Quarks by Computer; February 1996; Scientific American Magazine; by Weingarten; 5 Page(s)
Running a supercomputer continuously for several years to generate a dozen or so results might raise a few impatient eyebrows. But to my collaborators and me, it was time well spent. The tasks we had given the machine are so complicated that they simply cannot be carried out with paper and pencil, but they address key problems in the theory of elementary particles. Calculations lasting a few years seemed reasonable.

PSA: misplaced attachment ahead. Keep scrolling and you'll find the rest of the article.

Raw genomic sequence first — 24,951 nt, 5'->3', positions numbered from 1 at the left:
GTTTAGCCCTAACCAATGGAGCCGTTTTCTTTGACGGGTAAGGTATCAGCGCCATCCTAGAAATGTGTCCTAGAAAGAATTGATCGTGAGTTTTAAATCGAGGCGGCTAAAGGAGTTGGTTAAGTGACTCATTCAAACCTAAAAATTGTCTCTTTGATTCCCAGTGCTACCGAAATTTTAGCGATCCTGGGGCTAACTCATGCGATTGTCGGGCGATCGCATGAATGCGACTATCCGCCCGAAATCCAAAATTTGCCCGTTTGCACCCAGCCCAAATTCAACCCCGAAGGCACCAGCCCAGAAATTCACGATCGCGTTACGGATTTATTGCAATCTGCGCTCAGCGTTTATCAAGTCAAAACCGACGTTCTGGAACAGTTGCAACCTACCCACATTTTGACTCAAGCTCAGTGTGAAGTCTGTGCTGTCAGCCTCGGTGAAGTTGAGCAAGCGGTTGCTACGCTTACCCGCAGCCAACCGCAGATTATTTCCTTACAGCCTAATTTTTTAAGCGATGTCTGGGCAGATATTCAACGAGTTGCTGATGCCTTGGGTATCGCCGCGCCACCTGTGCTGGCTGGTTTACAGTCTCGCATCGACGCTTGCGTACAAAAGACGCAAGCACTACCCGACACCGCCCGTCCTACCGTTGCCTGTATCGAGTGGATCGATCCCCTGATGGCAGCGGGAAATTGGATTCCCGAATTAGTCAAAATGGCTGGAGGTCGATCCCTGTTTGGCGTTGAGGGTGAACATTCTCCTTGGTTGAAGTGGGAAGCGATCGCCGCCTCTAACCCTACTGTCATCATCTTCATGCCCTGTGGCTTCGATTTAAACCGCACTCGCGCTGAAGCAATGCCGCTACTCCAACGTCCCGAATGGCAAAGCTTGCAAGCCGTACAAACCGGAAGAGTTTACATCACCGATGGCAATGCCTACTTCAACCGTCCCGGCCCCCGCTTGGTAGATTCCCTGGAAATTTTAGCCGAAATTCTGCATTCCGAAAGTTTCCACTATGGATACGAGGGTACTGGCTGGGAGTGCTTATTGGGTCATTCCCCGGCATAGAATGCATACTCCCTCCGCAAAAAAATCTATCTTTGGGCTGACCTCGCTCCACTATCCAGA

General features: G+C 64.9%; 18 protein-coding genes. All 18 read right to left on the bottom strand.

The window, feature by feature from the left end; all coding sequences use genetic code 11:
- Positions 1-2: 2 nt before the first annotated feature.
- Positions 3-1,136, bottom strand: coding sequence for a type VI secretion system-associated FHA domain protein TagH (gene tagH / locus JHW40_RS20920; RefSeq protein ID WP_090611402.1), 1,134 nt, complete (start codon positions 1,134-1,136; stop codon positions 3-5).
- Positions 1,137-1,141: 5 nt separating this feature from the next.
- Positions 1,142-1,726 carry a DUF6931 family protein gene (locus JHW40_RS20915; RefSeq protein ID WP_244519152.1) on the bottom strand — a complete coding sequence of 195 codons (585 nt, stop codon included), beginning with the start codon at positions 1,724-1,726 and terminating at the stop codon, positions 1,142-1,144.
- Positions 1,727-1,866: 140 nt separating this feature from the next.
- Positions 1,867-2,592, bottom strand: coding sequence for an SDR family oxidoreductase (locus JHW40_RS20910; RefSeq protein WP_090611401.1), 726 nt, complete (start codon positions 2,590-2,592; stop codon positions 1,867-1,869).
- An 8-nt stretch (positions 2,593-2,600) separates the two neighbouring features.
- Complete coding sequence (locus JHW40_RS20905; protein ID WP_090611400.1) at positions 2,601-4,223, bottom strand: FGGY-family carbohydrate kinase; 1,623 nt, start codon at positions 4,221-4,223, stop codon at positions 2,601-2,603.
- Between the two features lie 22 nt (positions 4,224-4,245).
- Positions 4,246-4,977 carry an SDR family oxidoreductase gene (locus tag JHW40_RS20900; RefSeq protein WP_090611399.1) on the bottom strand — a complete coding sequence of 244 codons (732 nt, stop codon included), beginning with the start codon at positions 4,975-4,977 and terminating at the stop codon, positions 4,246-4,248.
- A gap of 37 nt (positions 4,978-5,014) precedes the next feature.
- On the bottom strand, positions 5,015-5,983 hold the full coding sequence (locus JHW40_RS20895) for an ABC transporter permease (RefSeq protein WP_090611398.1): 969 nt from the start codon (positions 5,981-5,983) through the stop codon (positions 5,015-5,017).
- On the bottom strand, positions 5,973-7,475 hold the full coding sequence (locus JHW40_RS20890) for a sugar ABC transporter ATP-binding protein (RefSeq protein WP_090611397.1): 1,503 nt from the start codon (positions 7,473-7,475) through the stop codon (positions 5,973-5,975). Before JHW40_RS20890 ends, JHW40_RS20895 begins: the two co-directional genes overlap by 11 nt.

The problems with which we were concerned arise from quantum chromodynamics, the theory governing the behavior of quarks. Formulated in the 1970s, QCD--as it is often called--describes how quarks combine in pairs or triplets to form hadrons, the class of particles that is subject to the strong nuclear force. The familiar proton and neutron belong to this family, as do more exotic kinds of particles that briefly appear in high-energy collisions in particle accelerators or in cosmic-ray showers. Experiments that scattered electrons off hadrons, which were designed to probe the hadron's internal structure, provided the initial data showing that QCD was very likely correct. The theory now represents one of the linchpins of the Standard Model of particle physics.